Racisms in the New World Order: Realities of Cultures, Colours and Identity

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Narayan Gopalkrishnan, Hurriyet Babacan
Cambridge Scholars Pub., 2007 - History - 233 pages
Racism is a significant social problem that diminishes the social fabric of society, creates social tension and impacts on the life chances of the people involved. It impacts upon those who perpetuate it, on those who are at the 'receiving end', as well as on those who are not directly involved in the problem. Within the complexities of a globalized world, with its networks of actors and processes, racism is constantly changing its form and impacts. This book examines the contemporary forms of racisms evolving within this context, moving beyond the traditional idea of a single monolithic racism based on biology or culture. It offers new perspectives on theorising the new racisms and looks at the intersections with different forms of prejudice and discrimination such as sexism and ageism. The book places the discussion of racism within the contemporary discussions of the 'War on Terror' and the allied issues of 'Islamaphobia' and the 'New Antisemitism', excavating the many elements involved including the media and the State, using case studies from across the world to highlight these. The final section focuses on the challenges in developing a discourse on anti-racism as well as presents strategies towards a platform for action.

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Chapter Two
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About the author (2007)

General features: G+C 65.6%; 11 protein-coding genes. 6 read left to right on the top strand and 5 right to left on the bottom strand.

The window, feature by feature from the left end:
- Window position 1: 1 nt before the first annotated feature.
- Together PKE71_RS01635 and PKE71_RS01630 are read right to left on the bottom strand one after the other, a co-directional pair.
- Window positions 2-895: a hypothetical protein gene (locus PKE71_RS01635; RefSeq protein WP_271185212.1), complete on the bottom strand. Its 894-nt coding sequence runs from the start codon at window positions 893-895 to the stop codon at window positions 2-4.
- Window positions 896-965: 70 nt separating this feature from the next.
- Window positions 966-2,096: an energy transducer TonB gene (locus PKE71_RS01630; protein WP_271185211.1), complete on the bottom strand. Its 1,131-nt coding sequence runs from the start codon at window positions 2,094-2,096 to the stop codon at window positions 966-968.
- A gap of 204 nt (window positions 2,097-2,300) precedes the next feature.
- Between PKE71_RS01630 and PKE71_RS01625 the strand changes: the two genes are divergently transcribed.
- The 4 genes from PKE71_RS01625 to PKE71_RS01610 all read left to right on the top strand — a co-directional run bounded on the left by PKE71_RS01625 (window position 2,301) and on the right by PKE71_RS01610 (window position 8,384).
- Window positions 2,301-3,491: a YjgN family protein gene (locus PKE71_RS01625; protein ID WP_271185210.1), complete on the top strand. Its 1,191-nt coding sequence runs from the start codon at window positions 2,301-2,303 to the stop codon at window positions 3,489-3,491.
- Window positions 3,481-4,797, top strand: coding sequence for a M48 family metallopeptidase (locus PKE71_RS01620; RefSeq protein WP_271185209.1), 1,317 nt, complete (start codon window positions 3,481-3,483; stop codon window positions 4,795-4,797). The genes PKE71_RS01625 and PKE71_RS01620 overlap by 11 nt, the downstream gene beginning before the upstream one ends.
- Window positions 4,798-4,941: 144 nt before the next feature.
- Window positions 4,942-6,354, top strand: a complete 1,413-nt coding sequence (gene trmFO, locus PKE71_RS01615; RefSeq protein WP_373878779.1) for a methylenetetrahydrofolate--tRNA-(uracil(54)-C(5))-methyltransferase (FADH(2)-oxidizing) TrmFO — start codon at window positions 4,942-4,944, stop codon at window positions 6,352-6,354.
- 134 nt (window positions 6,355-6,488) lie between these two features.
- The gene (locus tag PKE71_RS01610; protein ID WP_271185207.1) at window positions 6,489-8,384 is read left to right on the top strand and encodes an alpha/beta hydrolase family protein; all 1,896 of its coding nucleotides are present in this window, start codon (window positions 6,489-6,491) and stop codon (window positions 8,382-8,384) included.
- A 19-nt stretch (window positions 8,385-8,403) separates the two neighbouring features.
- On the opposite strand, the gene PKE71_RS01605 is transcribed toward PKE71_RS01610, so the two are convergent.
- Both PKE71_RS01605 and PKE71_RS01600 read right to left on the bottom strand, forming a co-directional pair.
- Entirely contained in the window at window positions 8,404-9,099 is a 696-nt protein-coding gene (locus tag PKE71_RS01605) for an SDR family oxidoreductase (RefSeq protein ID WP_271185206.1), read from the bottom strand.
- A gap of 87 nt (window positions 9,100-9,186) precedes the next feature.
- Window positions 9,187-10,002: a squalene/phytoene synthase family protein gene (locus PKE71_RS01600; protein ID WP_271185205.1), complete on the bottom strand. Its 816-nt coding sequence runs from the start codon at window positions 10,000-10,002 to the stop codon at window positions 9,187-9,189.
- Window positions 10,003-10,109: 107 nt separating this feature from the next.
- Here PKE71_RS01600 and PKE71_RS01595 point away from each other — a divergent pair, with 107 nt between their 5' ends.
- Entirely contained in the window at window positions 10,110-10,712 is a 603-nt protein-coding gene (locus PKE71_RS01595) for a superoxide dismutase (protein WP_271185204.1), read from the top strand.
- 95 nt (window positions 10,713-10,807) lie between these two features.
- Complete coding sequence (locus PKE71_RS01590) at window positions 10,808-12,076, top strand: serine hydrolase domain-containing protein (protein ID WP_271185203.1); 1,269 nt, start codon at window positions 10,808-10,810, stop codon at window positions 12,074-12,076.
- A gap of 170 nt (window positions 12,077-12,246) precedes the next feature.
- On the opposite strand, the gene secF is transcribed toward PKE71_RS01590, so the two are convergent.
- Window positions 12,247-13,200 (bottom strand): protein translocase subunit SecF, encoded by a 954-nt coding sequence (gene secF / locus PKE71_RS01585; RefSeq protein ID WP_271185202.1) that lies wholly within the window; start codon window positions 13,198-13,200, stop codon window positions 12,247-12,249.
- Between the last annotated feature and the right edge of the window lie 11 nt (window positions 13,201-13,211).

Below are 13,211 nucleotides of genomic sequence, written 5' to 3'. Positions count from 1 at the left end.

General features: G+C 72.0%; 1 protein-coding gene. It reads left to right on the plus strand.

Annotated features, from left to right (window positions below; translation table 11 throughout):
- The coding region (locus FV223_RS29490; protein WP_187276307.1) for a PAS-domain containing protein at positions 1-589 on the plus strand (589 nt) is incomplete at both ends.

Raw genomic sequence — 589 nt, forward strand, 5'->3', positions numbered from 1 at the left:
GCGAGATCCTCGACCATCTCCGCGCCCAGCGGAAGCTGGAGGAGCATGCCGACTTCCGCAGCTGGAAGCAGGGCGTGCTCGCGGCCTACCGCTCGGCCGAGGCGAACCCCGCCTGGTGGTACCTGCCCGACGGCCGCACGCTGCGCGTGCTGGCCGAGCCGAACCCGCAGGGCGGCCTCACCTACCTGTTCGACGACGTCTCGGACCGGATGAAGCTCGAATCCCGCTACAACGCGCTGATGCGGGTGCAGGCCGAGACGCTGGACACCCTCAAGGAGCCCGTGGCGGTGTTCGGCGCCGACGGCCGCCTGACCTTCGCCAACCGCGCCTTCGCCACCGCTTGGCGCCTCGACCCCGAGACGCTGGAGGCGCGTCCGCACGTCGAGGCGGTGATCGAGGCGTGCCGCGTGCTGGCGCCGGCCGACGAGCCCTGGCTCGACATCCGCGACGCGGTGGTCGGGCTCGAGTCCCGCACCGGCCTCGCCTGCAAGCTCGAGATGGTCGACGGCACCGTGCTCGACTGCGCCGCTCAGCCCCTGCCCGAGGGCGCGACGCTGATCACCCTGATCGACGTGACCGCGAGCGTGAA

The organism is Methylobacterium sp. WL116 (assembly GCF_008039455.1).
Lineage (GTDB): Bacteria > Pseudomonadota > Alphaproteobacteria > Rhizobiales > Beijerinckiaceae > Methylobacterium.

Professor Hurriyet Babacan is Professor of Social and Cultural Development at Victoria University, Melbourne. Hurriyet has over 20 years of experience in senior roles as an academic, public servant, community worker, researcher and trainer in the government, community and university sectors. Professor Babacan has extensive experience as a senior public servant in State and Federal Governments including Executive Director, Multicultural Affairs, Women's Policy and Community Outcomes Branch in the Department of Premier and Cabinet, Queensland Government and Victorian State Manager for Office of Multicultural Affairs in the Department of Prime Minister and Cabinet. Hurriyet has undertaken research on issues of gender, migration, identity, citizenship, racism, multiculturalism, identity and belonging, spatial location and migration, social inclusion and community development. She has published extensively on these issues including an article for UNESCO on gender and development. Hurriyet has been recognised for her work through a number of awards including the Bi-Centenary Medal awarded by the Prime Minister (2002) and the Multicultural Services Award by the Premier of Queensland (1999) for her services to the community and academic life. Narayan Gopalkrishnan is the Founding Director of the Center for Multicultural and Community Development (CMCD), a research center of the University of the Sunshine Coast. Narayan has been training, managing projects, teaching and researching for over 25 years in Australia and overseas, working on issues of diversity, cross-cultural development, aid and human development policy and program and service development, leadership and organisational change. While in India, he was manager of a large aid and development project working with the Indigenous people of Orissa on issues of education, employment, poverty eradication, health and basic infrastructure. In Australia, Narayan has been working in the community and academic sectors, focusing on work with refugees, migrants and indigenous people. He has written extensively in national and international publications and has convened a number of conferences and forums relating to multicultural and immigration matters. He has completed a number of research projects relating to issues of cultural diversity and community engagement as well as provided training to numerous local, state and federal agencies.

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